Anyway, sorry about the confusion, and yes, there are many stupid "experts" out there! ;)
     
  6. SCL

    SCL LawnSite Senior Member
    Posts: 543

    Guido,
    Not a problem. Most of these guys look at it as just "fill" and don't realize the structural or drainage aspects. Good to see ya' back in the forum. Been out on bivwac?
    Scott
     
  7. sadmac

    sadmac LawnSite Member
    Posts: 8

    Thanks for the info, The 3X6 cedar will be laid flat, 6" side down, much less than half the price for 3X6 as compared to 6X6. I agree that modular block systems are stronger but the aesthetics of the place require wood. Guido, The quarry guy did highly recommend sand and because I haven't worked in this area before (lots of rain, no real winter) I figured he should know what he is talking about. That said, is there any reason I couldn't use blast rock for the first foot and a half and then cover with road crush before I put the screeenings on. That is how we used to build driveways in Northern Ontario.
    Thanks again,
    Keith
     
  8. Guido

    Guido LawnSite Silver Member
    Posts: 2,085

    If Blast stone is what I'm thinking of (what I call ballast rock) it would be okay too. Your basically looking for something that will let water drain down through and keep stable. Those are both very important factors here. Let us know what happens!
     
  9. paul

    paul Lawnsite Addict
    Posts: 1,625

    Guess I am going to be diferent here:)
    for a 3 foot fill I would use 3 inch stone as my base course up til the last foot or so, 3 inch stone drains well and does not move as much as smaller stone. After the 3 inch stone I would put down a layer of fabric and then use 3/4 inch minus stone for my base for the pavers.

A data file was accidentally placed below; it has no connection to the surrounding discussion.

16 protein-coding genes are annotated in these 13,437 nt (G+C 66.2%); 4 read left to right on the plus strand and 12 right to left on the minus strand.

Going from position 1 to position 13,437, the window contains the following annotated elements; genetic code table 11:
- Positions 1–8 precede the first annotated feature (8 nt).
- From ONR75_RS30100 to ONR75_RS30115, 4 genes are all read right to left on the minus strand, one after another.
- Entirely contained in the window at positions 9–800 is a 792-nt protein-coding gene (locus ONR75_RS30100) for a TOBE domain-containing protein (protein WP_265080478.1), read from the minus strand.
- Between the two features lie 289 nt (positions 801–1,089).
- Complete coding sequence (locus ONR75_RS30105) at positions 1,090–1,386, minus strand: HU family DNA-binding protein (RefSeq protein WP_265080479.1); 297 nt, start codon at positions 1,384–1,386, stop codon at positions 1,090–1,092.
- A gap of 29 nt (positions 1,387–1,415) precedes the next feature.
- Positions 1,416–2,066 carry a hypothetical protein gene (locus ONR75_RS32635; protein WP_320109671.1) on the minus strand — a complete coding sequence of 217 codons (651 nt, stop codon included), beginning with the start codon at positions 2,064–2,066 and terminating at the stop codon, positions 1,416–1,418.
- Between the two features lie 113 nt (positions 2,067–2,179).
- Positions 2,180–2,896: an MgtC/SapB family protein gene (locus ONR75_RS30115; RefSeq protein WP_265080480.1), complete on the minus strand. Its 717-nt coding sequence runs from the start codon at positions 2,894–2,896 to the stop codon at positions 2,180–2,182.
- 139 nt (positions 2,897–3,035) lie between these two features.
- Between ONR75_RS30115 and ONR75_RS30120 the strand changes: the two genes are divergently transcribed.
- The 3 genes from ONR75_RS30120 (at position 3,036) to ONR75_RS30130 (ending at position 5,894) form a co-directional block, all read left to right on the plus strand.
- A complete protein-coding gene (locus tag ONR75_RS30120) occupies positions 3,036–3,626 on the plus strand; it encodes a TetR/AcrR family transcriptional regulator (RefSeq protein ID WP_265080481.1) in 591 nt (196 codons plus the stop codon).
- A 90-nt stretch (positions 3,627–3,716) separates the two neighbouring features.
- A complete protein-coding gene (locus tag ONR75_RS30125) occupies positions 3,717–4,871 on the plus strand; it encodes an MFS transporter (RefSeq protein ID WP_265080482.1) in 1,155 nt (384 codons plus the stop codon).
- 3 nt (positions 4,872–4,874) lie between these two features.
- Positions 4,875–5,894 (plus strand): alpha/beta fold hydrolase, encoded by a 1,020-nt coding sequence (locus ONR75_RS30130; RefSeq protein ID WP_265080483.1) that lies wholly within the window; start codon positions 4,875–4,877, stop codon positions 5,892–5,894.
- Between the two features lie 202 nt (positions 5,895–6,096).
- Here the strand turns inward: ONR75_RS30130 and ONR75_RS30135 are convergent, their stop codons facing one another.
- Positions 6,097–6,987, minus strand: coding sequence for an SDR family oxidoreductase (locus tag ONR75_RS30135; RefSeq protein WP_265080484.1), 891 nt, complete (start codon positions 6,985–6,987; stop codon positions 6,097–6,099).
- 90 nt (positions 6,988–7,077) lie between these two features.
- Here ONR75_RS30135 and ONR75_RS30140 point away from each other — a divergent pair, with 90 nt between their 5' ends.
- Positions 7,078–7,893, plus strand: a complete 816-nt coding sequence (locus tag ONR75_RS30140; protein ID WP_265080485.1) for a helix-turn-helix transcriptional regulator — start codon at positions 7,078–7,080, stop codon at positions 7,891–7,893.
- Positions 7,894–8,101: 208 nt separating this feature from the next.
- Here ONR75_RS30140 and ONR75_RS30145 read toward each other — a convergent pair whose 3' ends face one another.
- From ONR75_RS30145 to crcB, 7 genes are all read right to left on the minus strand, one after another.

I would use something other than wood for my wall, a large size retaining wall block like Vers-lok or Pisa II would be a better choice. Are you building it around an above ground pool? post more and we can put our heads together.
     
  10. sadmac

    sadmac LawnSite Member
    Posts: 8

    The pool is in ground but the site is sloping (10" over 10 feet), presently the pool is skirted with cement (about 6') and outside of that are planting beds with really old style stackable walls. We are removing these planting beds to make the patio as wide as possible but these retainers are used throughout the property. I don't think adding a different style of stone retainer would look good in this setting. Also we are building a an arbor out of cedar to cover the new patio. The patio will be 65 feet long and 12 feet wide with the arbour posts inset one foot on each side and spaced 8 feet apart, we are also going to install some inground planters to break up a possible landing strip effect. Hope you can get a better mental picture with the added info.

    Paul, kind of fabric are you referring to?
    Guido, I think we are on the same page, Blast rock here is basically rock they blast out when they build a hiway, jagged edges irregular size, also be called rip-rap in other places I've worked.
    Looking forward to more input,
    Thanks,
    Keith